Pentair Co-Founder, Former CEO Harpole Dies at 89

Murray J. Harpole started the company in 1966 and became its first CEO; 20 years later, after 15 at the helm and another five on its board, Pentair's revenues totaled $1.2 billion and it employed more than 8,000.

The retired chairman, CEO, and co-founder of Pentair, Inc., died suddenly on May 16 at the age of 89, the company said Monday.

Murray J. Harpole was one of five founding partners who started Golden Valley-based Pentair in 1966 as a company that manufactured research balloons. That same year, he became the company's first chairman and CEO-a position that he occupied for 15 years. After leaving the CEO position, he served as chairman for another five years and retired from the company's board in 1991.

By the time Harpole left, Pentair had become a diversified manufacturer with annual sales of $1.2 billion and more than 8,000 employees.

In 1992, Harpole authored the book “Living the American Dream: Pentair, Inc.-The First 25 Years.” It detailed Pentair's humble beginnings and key milestones.

“Murray built Pentair from the ground up. Among his many significant contributions, his passion for conducting business with the highest ethical standards remains a cornerstone value at Pentair,” Randall J. Hogan, Pentair's current chairman and CEO, said in a statement. “Although times have changed since Murray first wrote our company's code of ethics, the business principles he put in place have not.”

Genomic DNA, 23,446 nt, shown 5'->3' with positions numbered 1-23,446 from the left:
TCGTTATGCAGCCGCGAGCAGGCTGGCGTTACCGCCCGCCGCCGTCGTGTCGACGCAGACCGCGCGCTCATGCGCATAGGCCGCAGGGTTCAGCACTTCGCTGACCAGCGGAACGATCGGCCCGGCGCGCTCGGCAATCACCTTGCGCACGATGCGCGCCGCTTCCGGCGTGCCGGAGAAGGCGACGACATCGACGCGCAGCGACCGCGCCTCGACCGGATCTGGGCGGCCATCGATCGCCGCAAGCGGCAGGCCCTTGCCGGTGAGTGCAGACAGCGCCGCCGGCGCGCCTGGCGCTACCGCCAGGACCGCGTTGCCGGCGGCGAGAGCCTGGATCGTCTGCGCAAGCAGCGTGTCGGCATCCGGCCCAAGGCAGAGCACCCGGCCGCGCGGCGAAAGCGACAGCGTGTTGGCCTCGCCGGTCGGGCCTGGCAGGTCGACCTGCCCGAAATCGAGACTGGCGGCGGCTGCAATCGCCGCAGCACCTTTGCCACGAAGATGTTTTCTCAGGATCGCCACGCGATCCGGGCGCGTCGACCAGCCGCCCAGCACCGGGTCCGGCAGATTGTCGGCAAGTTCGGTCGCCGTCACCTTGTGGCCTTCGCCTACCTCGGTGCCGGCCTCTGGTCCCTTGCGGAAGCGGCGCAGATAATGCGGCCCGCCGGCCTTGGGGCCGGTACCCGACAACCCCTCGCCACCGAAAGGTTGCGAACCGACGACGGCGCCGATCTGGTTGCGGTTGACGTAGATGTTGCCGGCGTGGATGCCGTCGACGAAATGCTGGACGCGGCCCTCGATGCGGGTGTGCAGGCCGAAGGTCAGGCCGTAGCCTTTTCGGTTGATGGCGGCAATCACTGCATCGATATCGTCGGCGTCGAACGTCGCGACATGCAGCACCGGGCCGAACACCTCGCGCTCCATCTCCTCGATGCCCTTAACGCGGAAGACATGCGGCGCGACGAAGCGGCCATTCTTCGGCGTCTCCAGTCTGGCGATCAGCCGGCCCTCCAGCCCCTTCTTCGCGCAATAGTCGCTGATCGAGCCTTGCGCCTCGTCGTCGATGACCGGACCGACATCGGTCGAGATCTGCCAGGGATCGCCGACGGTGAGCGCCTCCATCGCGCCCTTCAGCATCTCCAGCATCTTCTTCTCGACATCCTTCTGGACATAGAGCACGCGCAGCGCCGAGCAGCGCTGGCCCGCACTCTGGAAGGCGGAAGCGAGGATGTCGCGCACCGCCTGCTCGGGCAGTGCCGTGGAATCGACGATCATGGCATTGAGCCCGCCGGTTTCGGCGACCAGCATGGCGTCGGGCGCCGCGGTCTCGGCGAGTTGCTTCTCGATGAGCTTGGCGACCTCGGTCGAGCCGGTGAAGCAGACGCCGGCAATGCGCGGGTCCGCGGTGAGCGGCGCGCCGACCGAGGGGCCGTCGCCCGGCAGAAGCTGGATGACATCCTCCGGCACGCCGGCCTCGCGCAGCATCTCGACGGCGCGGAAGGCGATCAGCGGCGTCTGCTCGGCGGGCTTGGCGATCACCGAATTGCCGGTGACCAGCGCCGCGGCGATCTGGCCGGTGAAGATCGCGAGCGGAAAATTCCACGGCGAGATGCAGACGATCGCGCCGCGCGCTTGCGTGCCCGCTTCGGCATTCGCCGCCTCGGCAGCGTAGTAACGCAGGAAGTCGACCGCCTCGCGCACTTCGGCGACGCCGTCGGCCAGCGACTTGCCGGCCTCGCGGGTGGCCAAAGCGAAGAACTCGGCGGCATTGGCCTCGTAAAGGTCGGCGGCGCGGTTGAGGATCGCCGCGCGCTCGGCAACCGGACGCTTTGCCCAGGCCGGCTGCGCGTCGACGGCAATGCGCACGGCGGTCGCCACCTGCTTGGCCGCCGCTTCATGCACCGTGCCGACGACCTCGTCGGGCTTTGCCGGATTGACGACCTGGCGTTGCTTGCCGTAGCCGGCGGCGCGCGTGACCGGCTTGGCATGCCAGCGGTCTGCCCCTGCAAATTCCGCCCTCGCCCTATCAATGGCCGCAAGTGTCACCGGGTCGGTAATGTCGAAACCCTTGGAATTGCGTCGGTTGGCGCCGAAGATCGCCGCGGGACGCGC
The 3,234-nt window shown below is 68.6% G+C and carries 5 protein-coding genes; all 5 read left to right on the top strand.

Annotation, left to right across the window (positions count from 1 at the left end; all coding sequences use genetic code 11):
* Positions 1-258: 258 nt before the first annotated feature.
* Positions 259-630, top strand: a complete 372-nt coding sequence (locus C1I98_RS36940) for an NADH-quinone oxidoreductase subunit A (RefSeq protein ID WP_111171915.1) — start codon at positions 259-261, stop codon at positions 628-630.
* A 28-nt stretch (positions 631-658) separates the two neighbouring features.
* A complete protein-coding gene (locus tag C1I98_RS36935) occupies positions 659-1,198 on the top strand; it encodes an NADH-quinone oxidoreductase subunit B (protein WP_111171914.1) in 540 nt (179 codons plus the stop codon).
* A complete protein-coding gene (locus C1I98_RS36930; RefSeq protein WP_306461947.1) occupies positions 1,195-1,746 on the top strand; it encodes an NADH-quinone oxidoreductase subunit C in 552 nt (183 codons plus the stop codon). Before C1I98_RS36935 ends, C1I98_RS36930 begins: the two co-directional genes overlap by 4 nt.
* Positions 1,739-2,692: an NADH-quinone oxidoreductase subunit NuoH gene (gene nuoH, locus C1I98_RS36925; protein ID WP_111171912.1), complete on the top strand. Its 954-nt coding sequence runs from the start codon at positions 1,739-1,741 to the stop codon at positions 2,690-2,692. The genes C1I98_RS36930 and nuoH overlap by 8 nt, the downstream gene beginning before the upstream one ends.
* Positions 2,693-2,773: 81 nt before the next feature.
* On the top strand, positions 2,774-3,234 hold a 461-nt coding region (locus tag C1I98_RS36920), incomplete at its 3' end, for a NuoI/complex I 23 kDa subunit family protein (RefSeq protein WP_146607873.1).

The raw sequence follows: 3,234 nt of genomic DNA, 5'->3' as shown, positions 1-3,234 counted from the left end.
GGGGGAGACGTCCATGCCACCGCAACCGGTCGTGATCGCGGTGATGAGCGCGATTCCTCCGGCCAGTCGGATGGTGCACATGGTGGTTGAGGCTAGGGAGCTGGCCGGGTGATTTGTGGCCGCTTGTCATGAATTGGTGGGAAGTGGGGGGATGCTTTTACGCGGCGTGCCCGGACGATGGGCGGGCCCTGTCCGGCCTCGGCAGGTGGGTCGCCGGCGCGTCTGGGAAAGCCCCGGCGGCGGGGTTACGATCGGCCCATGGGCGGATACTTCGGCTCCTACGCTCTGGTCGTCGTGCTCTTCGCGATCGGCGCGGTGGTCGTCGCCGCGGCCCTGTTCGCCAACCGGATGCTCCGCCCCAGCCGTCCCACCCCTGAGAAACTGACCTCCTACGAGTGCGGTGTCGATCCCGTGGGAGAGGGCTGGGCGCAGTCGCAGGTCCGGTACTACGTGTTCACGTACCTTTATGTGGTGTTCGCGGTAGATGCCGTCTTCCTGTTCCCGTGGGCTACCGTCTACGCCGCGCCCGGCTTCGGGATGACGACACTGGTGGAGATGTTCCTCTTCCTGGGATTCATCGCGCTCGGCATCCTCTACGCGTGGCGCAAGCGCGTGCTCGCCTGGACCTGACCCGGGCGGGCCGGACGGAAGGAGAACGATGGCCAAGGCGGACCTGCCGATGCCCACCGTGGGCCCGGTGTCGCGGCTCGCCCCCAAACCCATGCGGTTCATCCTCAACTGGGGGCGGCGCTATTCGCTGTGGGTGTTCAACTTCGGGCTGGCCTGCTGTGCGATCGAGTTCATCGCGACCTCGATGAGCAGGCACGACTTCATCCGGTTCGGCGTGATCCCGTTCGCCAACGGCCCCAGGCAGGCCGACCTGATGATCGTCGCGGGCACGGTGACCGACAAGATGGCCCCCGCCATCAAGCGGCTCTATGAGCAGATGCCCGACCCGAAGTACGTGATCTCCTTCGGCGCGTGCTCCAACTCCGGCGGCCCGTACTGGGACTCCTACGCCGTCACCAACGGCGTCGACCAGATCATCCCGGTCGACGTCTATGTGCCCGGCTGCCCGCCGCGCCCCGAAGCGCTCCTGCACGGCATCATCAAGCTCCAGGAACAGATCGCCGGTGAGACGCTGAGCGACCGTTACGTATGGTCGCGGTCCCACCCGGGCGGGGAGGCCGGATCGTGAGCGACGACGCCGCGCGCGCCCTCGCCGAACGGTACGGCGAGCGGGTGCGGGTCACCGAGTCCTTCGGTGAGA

Aside from his contributions at Pentair, Harpole was an ardent supporter of higher education. He served in various leadership positions at his alma mater, Iowa State University (ISU), and the University of St. Thomas. In 2000, Harpole and his wife, Ruth M. Harpole, created the Harpole Professorship in Electrical Engineering at ISU. The endowment supports professors who are leaders in developing electrical and computer engineering-related academic courses and research programs. Harpole also supported the Greater St. Paul YMCA and YMCA Camp du Nord-and he was active on the boards of several corporations.

Pentair's water group provides products and systems used worldwide in the movement, treatment, storage, and enjoyment of water. Its technical products group designs and manufactures thermal management products and standard, modified, and custom enclosures that protect sensitive electronics.

Pentair is among Minnesota's 25-largest public companies based on its 2009 revenue, which totaled $2.7 billion. The company reported 2010 revenue of $3 billion.